Chief Justice outlines plan to tackle delays in delivery of justice

76

The Chief Justice of The Gambia has outlined the plan of the Judiciary to tackle the chronic problems delays in the dispensation of justice. He hopes to do so in the face of a dramatic increase in the number of cases.

Justice Hassan B. Jalllow in his speech during the legal year celebration on Sunday said: 

“In the year 2022, a total number of 11,568 new cases were filed across all the courts from the Supreme Court to the Subordinate Courts – the magistrates, Cadi courts Children Courts as well as the specialised tribunals.  This represents a significant increase of 30% on the 8882 cases for the year 2021.”

He expressed concern at the growing list of cases before the courts and the apparent lack or failure of efforts by parties to civil disputes to settle out of court before, or even during litigation, adding that Litigation in civil matters should be a last resort.  

“The courts should only be called upon to settle civil disputes which the parties are unable to resolve,” he said.

“Accordingly the Rules Committee presided over by the Chief Justice and the President of The Gambia Bar Association has adopted an amendment to the Rules of the High Court which now make such efforts at out-of-court settlement mandatory and a condition precedent to the hearing of any civil matter,” he said.

He said the amendment to the Rules will be published and will come into force shortly, backed by training for a corps of mediators, arbitrators and conciliators to support the efforts at out of court settlements.  

He said the public concern at delays and the demand for the speedy disposal of cases is a concern and every litigant is entitled under the Constitution to have his or her case heard and determined within a reasonable time.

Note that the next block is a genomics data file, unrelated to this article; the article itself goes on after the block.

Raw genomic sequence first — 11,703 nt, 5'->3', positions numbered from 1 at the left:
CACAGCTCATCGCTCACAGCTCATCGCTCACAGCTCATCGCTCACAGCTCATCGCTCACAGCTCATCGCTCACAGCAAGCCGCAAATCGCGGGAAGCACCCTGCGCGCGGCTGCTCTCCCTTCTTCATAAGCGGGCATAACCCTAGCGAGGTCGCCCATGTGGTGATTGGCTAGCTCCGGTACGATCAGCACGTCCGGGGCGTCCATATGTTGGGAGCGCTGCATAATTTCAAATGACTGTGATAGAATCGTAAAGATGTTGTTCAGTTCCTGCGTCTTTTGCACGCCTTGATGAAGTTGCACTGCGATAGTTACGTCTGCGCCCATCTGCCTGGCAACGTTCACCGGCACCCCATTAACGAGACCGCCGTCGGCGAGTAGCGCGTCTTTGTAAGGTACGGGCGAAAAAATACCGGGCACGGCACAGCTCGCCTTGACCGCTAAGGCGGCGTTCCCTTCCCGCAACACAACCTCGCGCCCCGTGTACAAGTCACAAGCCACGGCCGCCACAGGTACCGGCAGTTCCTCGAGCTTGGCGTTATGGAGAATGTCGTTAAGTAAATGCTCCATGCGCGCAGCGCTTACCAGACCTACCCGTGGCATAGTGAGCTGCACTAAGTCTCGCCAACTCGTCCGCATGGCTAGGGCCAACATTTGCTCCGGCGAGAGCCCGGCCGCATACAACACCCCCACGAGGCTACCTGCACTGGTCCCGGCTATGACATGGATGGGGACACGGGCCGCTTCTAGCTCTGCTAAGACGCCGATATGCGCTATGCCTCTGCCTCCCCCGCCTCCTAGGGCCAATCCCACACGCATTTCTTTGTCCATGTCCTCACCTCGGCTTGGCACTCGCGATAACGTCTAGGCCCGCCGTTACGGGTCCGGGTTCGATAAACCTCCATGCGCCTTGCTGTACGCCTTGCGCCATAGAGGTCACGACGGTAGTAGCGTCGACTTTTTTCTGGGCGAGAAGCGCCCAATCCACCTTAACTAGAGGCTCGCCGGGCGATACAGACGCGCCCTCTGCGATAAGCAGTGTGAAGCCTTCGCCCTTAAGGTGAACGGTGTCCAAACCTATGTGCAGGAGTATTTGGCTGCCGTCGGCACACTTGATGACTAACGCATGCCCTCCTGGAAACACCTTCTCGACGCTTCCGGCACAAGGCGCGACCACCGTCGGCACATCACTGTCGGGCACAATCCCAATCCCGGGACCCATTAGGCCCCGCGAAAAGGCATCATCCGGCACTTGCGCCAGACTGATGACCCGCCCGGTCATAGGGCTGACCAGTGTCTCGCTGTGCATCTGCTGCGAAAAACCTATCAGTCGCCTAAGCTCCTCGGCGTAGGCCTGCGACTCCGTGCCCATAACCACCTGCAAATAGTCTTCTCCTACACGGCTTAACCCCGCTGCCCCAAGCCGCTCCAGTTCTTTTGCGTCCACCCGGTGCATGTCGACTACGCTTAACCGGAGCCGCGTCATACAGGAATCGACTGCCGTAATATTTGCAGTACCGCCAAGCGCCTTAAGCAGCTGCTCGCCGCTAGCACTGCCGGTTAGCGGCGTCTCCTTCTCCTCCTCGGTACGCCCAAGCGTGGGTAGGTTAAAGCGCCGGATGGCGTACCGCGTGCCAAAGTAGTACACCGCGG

“Some delay is inherent in the system of justice and is often necessitated by due process and fairness requirements,” he said 

He said the overriding goal of every court must be to avoid delays and to hear and determine cases within a reasonable time. He said judicial officers are required to observe punctuality and diligence and be at work on time to avoid unnecessary and prolonged adjournments of cases.

“Deliver judgment when the case is still fresh in your mind.  Be guided by the three months target between last adjournment and delivery of judgment set by the Constitution as your objective.   Above all demonstrate the highest standards of honesty, integrity, and fairness in your work,” he highlighted.  

He said efficient management of criminal cases continues to be their major objective, particularly those accused who are in pretrial detention or remand.  The practice instituted of setting aside specified periods of the year for all the courts to focus on criminal cases continued in 2022 with the holding of two such special sessions.  

“I propose to supplement that practice with two additional measures to be promulgated in Practice Directions to be issued by the Chief Justice pursuant to Section 143 of the Constitution.   Following consultations with relevant stakeholders, I will shortly be setting up a Judiciary Prisons Visiting Committee which will be mandated to visit and audit the remand wings of the prisons and also cases of prisoners on appeal every six months and to report to the Chief Justice on instances of prolonged detention and recommend remedial measures accordingly.  The audit will assist in ensuring that accused persons do not linger in prolonged custody without being brought to court,” he promised.